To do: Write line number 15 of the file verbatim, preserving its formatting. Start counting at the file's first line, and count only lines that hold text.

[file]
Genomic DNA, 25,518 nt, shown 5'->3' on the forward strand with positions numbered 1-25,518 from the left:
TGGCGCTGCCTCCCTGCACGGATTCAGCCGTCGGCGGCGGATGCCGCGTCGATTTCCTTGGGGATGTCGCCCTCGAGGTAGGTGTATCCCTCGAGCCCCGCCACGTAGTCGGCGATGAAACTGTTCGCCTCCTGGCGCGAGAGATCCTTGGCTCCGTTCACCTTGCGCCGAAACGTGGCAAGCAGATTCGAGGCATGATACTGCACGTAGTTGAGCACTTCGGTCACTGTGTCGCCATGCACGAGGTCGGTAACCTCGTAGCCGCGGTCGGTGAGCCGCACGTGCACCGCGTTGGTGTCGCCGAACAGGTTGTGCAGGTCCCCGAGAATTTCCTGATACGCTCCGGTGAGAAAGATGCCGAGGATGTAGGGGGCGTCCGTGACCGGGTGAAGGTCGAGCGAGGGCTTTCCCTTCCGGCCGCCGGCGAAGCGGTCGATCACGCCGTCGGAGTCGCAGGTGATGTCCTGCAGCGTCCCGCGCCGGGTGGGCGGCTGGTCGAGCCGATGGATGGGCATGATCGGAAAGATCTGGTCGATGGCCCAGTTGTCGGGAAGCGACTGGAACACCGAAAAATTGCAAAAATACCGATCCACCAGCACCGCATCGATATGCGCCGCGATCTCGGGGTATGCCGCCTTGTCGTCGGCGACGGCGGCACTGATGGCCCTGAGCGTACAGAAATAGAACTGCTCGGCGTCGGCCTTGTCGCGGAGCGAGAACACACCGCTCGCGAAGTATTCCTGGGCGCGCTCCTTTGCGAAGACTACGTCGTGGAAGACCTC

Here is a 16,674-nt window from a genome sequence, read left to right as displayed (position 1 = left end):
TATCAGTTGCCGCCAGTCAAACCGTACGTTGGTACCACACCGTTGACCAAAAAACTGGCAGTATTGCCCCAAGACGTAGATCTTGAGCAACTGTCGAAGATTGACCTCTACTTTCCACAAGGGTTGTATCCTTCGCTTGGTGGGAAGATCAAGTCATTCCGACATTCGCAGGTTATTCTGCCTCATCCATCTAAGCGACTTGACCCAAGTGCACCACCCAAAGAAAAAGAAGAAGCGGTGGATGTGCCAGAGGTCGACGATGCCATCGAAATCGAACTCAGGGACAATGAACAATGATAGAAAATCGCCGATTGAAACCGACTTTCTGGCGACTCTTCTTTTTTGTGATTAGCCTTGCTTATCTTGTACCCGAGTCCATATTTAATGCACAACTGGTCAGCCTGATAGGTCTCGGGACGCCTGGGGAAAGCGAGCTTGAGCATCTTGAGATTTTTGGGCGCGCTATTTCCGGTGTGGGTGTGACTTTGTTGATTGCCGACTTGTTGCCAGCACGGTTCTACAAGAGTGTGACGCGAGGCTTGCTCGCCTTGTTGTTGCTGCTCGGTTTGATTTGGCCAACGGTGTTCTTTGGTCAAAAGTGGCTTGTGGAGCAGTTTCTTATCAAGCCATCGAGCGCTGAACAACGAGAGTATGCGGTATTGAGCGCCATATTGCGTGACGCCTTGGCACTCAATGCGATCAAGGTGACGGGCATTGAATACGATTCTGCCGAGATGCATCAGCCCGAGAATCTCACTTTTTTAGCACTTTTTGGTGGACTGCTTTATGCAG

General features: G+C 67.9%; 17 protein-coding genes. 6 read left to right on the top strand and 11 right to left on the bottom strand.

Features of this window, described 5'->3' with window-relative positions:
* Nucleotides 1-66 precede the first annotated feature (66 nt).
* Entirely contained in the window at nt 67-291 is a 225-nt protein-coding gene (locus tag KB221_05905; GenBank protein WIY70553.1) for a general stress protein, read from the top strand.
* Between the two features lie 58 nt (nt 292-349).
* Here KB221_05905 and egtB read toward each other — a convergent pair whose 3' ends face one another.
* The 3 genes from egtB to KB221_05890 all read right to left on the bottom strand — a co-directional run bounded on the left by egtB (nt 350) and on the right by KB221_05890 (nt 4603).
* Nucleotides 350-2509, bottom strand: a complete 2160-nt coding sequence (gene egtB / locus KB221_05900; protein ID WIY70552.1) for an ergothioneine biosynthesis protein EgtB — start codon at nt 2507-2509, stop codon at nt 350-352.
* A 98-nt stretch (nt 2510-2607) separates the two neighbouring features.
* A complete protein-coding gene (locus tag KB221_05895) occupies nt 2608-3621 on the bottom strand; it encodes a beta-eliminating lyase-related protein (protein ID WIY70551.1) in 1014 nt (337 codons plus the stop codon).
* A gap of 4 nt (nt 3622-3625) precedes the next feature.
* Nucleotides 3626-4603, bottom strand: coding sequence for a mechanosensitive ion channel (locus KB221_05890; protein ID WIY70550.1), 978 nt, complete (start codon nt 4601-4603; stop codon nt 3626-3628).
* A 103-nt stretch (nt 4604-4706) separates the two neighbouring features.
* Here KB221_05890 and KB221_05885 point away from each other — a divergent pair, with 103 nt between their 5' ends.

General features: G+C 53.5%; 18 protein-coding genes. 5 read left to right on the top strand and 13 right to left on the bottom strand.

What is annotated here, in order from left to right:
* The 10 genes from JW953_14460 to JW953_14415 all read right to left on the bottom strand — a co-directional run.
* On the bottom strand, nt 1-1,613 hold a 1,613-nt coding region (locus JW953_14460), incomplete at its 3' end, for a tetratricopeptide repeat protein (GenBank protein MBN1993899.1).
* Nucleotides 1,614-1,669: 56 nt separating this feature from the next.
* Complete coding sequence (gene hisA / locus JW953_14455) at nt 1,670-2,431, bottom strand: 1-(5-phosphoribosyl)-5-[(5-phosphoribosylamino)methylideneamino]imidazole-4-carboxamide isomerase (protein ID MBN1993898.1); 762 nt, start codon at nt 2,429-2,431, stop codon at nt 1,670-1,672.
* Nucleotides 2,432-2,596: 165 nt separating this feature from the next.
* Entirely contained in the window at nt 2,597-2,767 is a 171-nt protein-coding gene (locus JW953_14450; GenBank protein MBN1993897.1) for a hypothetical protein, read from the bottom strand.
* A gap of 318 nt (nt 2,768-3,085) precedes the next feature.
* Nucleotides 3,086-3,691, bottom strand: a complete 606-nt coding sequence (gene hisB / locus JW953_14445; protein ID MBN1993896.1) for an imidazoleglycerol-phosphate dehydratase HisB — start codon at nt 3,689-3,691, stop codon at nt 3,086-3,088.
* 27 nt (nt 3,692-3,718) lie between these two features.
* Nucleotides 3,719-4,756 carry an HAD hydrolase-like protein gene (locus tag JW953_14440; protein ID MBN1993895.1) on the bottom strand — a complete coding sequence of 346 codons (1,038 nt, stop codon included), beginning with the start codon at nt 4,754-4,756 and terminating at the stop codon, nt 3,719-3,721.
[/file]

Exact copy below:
* A gap of 4 nt (nt 3622-3625) precedes the next feature.